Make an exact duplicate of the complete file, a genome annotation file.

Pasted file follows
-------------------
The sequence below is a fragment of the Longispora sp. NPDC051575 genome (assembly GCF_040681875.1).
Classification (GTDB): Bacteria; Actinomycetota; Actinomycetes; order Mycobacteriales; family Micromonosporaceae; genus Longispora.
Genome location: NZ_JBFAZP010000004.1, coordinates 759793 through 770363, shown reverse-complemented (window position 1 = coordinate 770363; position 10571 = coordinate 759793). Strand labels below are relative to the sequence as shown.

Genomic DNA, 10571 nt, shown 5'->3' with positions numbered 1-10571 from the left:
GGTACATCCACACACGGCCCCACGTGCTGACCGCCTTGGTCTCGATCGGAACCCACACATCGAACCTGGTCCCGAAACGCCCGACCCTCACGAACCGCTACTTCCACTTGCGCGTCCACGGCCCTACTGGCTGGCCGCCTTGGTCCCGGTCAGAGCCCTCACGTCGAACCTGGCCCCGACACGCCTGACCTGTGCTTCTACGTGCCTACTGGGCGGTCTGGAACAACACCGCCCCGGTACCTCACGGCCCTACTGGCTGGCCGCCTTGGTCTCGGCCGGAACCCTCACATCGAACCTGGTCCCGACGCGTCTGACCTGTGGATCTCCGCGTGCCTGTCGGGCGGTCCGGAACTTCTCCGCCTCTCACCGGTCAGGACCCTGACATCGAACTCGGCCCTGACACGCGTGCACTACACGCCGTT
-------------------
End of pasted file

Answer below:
The sequence below is a fragment of the Longispora sp. NPDC051575 genome (assembly GCF_040681875.1).
Classification (GTDB): Bacteria; Actinomycetota; Actinomycetes; order Mycobacteriales; family Micromonosporaceae; genus Longispora.
Genome location: NZ_JBFAZP010000004.1, coordinates 759793 through 770363, shown reverse-complemented (window position 1 = coordinate 770363; position 10571 = coordinate 759793). Strand labels below are relative to the sequence as shown.

Genomic DNA, 10571 nt, shown 5'->3' with positions numbered 1-10571 from the left:
GGTACATCCACACACGGCCCCACGTGCTGACCGCCTTGGTCTCGATCGGAACCCACACATCGAACCTGGTCCCGAAACGCCCGACCCTCACGAACCGCTACTTCCACTTGCGCGTCCACGGCCCTACTGGCTGGCCGCCTTGGTCCCGGTCAGAGCCCTCACGTCGAACCTGGCCCCGACACGCCTGACCTGTGCTTCTACGTGCCTACTGGGCGGTCTGGAACAACACCGCCCCGGTACCTCACGGCCCTACTGGCTGGCCGCCTTGGTCTCGGCCGGAACCCTCACATCGAACCTGGTCCCGACGCGTCTGACCTGTGGATCTCCGCGTGCCTGTCGGGCGGTCCGGAACTTCTCCGCCTCTCACCGGTCAGGACCCTGACATCGAACTCGGCCCTGACACGCGTGCACTACACGCCGTT